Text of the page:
The job search process begins with taking an inventory of interests, values, skills, goals, and objectives. Some self-assessment tools are available on the Internet at no cost. The key to a successful job search is to know what you want from a job and what you can offer to prospective employers. Develop an action plan to help you start on the right foot. You can find a suggested action plan for your job search in the Employment Counseling section of Dartmouth HR's Web site.
Research career fields and employers.
Once you have conducted your self-assessment, research the career fields that match your skills and goals. Target organizations that interest you. Many companies have their own Web sites where you can learn more about their values, culture, and available job opportunities.
Use multiple strategies.
The most effective job search strategy is to explore various avenues such as job boards, professional organizations, newspapers, placement agencies, and local/national career fairs. Consider working as a temp for a company. It may lead to a long-term opportunity.
Networking, which simply means talking to people, has been proven to be valuable in a job search. Create a contact list, starting off with family members, friends, acquaintances, and past employers. Let them know you are job searching. They may know of job openings that may not necessarily be advertised at all or refer you to people in your targeted industry or organization.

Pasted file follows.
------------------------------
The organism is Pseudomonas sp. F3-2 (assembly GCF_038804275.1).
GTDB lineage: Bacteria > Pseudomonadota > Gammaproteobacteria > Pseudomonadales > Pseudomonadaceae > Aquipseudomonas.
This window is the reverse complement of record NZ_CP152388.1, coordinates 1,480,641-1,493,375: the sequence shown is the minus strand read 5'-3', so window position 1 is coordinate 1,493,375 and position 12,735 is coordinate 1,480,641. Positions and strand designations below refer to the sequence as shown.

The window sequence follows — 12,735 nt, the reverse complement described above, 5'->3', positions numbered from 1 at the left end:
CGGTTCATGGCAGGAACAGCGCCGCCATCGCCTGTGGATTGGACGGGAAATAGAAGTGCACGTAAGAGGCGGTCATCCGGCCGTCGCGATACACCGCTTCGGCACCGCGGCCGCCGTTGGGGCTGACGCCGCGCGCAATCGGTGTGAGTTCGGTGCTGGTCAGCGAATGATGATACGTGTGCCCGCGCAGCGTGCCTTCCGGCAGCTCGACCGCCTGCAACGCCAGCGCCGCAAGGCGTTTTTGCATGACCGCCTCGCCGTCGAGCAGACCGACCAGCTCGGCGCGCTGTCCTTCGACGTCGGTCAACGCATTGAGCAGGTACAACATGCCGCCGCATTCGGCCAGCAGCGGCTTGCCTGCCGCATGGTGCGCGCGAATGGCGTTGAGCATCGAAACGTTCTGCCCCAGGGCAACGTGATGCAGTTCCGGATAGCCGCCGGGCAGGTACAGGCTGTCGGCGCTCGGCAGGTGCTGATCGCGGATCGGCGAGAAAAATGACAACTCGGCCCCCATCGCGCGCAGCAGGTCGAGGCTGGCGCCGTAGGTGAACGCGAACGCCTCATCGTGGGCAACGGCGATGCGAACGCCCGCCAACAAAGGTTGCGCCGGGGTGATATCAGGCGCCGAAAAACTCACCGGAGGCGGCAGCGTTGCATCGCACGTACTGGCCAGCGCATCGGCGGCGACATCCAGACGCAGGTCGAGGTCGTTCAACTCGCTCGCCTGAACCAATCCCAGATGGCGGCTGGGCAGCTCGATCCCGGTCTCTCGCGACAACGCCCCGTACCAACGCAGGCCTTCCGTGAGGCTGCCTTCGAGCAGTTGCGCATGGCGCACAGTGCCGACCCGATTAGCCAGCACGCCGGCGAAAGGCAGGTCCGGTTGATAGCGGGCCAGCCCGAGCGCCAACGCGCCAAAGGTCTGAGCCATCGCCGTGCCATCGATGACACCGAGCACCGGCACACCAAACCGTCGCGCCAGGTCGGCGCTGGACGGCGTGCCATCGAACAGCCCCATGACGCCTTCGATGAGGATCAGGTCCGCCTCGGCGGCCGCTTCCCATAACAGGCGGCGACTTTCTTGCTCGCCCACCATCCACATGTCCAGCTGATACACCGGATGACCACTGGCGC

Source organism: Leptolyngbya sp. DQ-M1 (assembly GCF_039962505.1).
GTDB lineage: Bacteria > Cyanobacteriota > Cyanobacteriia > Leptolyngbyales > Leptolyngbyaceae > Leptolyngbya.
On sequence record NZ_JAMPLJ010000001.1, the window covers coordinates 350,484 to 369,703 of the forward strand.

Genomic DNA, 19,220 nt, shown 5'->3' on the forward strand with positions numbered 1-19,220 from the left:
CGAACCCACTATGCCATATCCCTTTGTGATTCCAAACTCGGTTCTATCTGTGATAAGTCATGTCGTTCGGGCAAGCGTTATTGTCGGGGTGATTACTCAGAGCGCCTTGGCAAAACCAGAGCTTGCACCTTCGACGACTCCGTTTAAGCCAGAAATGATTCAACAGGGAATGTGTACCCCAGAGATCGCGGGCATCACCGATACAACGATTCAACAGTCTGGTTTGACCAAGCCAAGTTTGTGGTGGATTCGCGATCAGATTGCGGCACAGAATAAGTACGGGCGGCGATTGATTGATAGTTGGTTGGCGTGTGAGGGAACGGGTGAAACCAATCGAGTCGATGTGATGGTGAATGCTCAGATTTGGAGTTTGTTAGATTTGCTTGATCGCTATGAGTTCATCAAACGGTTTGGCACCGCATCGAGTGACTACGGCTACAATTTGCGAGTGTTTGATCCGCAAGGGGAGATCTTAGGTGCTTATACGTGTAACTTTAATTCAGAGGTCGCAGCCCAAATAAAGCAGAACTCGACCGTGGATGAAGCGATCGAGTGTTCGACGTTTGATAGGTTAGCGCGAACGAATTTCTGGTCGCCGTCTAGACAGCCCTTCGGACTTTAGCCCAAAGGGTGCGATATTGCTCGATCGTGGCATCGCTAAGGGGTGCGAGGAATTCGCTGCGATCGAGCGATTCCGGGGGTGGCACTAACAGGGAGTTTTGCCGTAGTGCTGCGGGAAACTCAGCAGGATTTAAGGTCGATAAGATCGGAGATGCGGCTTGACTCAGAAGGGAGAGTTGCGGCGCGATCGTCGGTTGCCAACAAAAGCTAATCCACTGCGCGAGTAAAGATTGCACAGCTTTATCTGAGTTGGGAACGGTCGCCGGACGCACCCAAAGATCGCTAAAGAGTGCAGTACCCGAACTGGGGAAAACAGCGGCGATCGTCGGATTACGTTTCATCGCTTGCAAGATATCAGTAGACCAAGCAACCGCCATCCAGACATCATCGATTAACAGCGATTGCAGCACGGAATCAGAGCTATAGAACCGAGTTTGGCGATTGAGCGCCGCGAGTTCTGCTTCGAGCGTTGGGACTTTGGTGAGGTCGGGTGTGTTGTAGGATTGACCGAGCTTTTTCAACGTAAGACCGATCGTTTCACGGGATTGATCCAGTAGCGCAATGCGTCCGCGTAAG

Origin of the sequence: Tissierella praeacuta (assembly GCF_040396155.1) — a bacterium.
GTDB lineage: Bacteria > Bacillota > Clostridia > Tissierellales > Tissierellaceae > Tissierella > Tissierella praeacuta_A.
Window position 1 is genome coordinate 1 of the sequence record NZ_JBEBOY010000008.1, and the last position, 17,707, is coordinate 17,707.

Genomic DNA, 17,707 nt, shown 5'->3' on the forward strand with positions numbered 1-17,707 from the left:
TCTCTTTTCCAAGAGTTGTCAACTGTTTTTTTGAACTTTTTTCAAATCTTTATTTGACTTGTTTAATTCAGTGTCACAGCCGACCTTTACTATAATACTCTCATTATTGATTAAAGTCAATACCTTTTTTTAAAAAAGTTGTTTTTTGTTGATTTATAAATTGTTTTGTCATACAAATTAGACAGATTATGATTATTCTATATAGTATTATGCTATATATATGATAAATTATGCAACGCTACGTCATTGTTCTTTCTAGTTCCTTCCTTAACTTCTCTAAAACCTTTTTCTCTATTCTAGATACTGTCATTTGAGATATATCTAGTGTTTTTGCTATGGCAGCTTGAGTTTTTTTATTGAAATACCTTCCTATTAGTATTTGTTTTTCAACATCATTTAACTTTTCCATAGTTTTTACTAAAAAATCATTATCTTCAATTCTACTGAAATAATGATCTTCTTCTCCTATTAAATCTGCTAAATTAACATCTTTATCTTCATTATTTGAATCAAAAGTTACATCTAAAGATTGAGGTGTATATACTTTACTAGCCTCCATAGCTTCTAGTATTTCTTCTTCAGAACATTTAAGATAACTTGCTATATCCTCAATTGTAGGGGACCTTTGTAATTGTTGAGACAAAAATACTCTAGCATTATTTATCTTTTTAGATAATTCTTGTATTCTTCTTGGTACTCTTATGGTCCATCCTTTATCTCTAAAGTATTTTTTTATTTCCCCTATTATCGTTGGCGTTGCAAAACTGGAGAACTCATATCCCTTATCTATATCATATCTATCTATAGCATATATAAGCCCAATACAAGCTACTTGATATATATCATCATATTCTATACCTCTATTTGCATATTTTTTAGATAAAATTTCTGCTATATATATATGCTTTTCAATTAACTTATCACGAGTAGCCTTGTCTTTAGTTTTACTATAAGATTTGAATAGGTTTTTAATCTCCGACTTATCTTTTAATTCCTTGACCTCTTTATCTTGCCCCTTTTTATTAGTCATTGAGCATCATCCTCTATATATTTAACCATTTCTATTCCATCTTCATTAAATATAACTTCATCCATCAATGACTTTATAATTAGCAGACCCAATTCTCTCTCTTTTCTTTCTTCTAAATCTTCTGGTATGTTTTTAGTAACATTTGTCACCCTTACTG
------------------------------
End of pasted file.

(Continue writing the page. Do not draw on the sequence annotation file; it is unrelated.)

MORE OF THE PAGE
Keep a record.
Keep track of your job search progress. Maintain a detail record of the jobs you have applied to and include interviews, referrals, and follow-up actions. Consider using the Job Tracking Sheet found in the Employment Counseling section of Dartmouth HR's Web site.
Be patient and persistent.
Looking for a job is hard work and it takes time. If your current search strategy is ineffective, try a different approach. Do not give up.
Last Updated: 2/5/09